The Korean War Victoria Cross
and George Cross
THE VICTORIA CROSS
Major Kenneth Muir
The Argyll and Sutherland Highlanders (Princess
On 23rd September, 1950, "B" and "C" Companies of
the 1st Battalion The Argyll and Sutherland Highlanders attacked an
enemy-held feature, Hill 282, and by 0800 hrs. had consolidated upon
Some difficulty was experienced in evacuating the wounded from the
position and demands were made for stretcher-bearing parties to be
sent forward by the Battalion. At this juncture the position came
under mortar and shell fire.
At approximately 0900 hrs. a stretcher-bearing party arrived
and with it came the Battalion Second-in-Command, Major K. Muir. He
proceeded to organize the evacuation of the casualties.
At approximately 0930 hrs. small parties of the enemy started
to infiltrate on the left flank, necessitating the reinforcing of
the forward platoon. For the next hour this infiltration increased,
as did the shelling and mortaring, causing further casualties within
the two companies.
By 1100 hrs. casualties were moderately severe and some
difficulty was being experienced in holding the enemy. In addition,
due to reinforcing the left flank and to providing personnel to
assist with the wounded, both companies were so inextricably mixed
that it was obvious that they must come under a unified command.
Major Muir, although only visiting the position, automatically took
over command and with complete disregard for his own personal safety
started to move around the forward elements, cheering on and
encouraging the men to greater efforts despite the fact that
ammunition was running low. He was continually under enemy fire,
and, despite entreaties from officers and men alike, refused to take
An air-strike against the enemy was arranged and air
recognition panels were put out on the ground. At approximately 1215
hrs. the air-strike came in, but unfortunately the aircraft hit the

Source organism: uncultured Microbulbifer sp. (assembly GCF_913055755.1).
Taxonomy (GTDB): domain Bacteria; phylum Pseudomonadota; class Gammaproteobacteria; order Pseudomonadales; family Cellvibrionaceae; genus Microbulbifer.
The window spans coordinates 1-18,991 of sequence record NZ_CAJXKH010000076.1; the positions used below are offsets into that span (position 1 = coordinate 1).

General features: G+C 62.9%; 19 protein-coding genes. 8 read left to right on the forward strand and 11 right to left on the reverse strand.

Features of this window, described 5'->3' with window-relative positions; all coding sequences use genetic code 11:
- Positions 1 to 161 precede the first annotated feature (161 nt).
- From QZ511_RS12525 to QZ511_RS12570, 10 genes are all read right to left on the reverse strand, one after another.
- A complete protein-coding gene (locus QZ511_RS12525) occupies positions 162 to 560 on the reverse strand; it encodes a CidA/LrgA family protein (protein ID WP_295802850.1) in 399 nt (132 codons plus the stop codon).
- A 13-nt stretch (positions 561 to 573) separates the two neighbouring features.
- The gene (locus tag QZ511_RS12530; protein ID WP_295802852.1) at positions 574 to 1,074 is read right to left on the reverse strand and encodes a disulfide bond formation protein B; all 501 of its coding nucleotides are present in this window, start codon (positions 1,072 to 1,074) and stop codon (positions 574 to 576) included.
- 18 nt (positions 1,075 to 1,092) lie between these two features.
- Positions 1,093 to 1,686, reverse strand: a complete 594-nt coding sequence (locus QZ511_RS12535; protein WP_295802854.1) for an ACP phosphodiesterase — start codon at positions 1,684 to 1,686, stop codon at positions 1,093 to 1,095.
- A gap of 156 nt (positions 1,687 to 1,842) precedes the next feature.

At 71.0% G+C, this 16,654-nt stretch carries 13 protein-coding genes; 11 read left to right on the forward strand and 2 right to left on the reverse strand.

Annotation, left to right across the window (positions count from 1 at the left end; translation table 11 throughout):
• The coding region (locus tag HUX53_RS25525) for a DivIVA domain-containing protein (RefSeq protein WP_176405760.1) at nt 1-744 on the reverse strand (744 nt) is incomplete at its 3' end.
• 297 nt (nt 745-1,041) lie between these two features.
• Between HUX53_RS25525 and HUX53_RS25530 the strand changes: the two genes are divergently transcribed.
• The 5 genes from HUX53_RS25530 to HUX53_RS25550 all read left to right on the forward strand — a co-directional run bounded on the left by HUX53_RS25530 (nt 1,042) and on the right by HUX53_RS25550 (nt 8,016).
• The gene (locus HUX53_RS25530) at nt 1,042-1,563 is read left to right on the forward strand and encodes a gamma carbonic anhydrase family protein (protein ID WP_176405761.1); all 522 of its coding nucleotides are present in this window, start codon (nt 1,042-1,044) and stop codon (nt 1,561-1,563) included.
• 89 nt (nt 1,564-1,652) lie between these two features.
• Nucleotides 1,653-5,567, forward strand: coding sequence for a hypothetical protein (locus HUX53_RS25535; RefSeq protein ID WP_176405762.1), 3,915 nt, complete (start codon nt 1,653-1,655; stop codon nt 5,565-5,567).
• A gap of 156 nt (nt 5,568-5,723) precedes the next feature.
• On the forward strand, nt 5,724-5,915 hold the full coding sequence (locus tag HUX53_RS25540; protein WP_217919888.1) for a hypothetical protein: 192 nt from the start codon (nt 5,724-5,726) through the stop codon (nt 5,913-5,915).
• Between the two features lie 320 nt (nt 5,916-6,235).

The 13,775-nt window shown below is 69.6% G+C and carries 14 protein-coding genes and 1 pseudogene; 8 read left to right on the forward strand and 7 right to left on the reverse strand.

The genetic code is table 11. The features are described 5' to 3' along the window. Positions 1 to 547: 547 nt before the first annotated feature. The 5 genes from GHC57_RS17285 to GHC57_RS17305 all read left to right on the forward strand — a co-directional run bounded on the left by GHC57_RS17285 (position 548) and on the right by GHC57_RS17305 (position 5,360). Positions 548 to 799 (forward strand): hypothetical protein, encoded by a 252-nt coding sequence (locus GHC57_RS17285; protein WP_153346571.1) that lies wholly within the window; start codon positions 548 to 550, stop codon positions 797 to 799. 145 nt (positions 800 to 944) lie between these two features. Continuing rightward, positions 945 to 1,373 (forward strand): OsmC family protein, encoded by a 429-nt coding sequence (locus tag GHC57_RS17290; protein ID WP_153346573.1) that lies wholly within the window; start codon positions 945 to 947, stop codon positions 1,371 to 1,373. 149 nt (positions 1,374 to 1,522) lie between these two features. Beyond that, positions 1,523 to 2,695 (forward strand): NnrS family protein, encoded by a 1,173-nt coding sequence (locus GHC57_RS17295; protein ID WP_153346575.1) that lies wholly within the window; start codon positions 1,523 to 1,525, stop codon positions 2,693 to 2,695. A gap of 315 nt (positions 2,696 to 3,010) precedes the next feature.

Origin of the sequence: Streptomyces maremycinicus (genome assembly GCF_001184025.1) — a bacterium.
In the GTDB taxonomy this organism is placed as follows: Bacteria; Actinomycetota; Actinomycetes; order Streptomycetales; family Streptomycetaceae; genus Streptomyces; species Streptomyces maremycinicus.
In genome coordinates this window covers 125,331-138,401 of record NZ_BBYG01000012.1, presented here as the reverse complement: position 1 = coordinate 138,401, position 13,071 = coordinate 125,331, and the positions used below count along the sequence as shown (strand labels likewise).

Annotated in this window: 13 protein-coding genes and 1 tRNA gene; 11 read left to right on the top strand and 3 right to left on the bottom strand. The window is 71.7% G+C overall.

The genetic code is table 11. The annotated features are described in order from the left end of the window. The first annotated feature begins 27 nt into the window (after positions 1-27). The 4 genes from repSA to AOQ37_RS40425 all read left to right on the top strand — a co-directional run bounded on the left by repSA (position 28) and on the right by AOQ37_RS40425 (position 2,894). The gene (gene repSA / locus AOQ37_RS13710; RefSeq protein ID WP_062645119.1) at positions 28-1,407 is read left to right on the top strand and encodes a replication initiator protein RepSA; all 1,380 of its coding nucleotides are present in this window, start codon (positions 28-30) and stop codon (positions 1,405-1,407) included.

companies' position instead of that of the enemy. The main defensive
position was hit with fire bombs and machine-gun fire, causing more
casualties and necessitating the withdrawal of the remaining troops
to a position some fifty feet below the crest. There is no doubt
that a complete retreat from the hill would have been fully
justified at this time. Only some thirty fighting men remained and
ammunition was extremely low. Major Muir, however, realized that the
enemy had not taken immediate advantage of the unfortunate incident
and that the crest was still unoccupied although under fire.
With the assistance of the three remaining officers, he
immediately formed a small force of some thirty all ranks and
personally led a counter-attack on the crest. To appreciate fully
the implication of this, it is necessary to realize how demoralizing
the effect of the air-strike had been and it was entirely due to the
courage, determination and splendid example of this officer that
such a counter-attack was possible. All ranks responded
magnificently and the crest was retaken.
From this moment on, Major Muir's actions were beyond all
possible praise. He was determined that the wounded would have
adequate time to be taken out and he was just as determined that the
enemy would not take the crest. Grossly outnumbered and under heavy
automatic fire, Major Muir moved about his small force,
redistributing fast diminishing ammunition, and when the ammunition
for his own weapon was spent he took over a 2-inch mortar, winch he
used with very great effect against the enemy. While fixing the
mortar he was still shouting encouragements and advice to his men,
and for a further five minutes the enemy were held. Finally, Major
Muir was hit with two bursts of automatic fire which mortally
wounded him, but even then he retained consciousness and was still
as determined to fight on. His last words were: "The Gooks will
never drive the Argylls off this hill."
The effect of his splendid leadership on the men was nothing short
of amazing and it was entirely due to his magnificent courage and
example and the spirit which he imbued in those about him that all
wounded were evacuated from the hill, and, as was subsequently
discovered, very heavy casualties inflicted on the enemy in the
defence of the crest.—London Gazette, 5th January, 1951.
THE VICTORIA CROSS
Lieutenant-Colonel James Power Carne, D.S.O.
The Gloucestershire Regiment.
On the night 22nd/23rd April, 1951,
Lieutenant-Colonel Carne's battalion, 1 Glosters, was heavily
attacked and the enemy on the Imjin River were repulsed, having
suffered heavy casualties. On 23rd, 24th and 25th April, 1951, the
Battalion was heavily and incessantly engaged by vastly superior
numbers of enemy, who repeatedly launched mass attacks, but were
stopped at close quarters.
During the 24th and 25th April, 1951, the Battalion was